If you are a flight instructor or just the explainer in your family you may have struggled with illuminating your students, family, or passengers of why airplanes fly. You may have used one of the commonly used theories like the Bernoulli principle, which explains how low pressure is created above a cambered airfoil but fails to explain why the same wing can still support the aircraft during inverted flight or why there is higher pressure below the airfoil. There is the competing Newton’s third theorem a.k.a. action causing a reaction, which explains how a barn door can produce lift but does not explain the differential pressure above and below an airfoil. No lesser than the venerable Peter Garrison expressed his frustration over the lack of a comprehensive theory of why airplanes fly (You Will Never Understand Lift. Peter Garrison in Flying; June 4, 2012). Just recently, SCIENTIFIC AMERICAN published an article that reviews the current views on aerodynamics and both the mathematical and engineering approaches that make aerodynamics a predictive science. It turns out that there are four complementing theories that together can explain the behavior of air around an airfoil. Neither of them can alone explain all aspects of lift but together they inform engineers of how to design an airfoil with predictable properties. Do you need to be an expert on the subject to be a better pilot? The answer is probably ‘no’ but some understanding of the topic will help you to better explain what the effects of flaps, slats, slots, spoilers, stall strips and vortex generators are.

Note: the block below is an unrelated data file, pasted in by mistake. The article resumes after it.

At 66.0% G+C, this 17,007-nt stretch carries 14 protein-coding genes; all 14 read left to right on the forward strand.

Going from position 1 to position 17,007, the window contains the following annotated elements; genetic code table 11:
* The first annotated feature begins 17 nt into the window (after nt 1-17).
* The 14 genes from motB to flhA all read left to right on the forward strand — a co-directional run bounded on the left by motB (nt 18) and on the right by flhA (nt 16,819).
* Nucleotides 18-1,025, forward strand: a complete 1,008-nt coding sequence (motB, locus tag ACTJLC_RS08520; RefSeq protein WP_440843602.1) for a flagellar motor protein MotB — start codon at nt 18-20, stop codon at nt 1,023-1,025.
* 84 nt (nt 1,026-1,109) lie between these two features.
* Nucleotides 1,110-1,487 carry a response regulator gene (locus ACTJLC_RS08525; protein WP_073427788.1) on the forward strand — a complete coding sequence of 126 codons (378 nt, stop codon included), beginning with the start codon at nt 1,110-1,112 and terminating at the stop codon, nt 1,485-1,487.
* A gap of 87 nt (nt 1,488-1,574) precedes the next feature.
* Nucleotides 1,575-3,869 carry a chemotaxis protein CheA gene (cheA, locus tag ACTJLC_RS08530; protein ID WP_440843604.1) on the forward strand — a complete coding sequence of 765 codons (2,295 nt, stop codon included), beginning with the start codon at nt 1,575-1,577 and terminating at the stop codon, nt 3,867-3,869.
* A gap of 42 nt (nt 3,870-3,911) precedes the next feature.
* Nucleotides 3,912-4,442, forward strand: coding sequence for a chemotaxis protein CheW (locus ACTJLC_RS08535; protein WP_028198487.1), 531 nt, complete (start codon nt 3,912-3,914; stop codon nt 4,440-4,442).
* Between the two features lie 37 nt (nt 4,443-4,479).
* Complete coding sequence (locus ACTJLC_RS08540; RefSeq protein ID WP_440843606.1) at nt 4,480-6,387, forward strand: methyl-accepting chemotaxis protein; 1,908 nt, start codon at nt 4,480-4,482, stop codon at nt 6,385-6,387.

In the final analysis you may believe that aerodynamics has nothing to do with what creates lift: it is, in fact, money that makes airplanes fly.
The author of the article, Ed Regis, has written 10 popular science books and has also logged 1,000 hours flying time as a private pilot.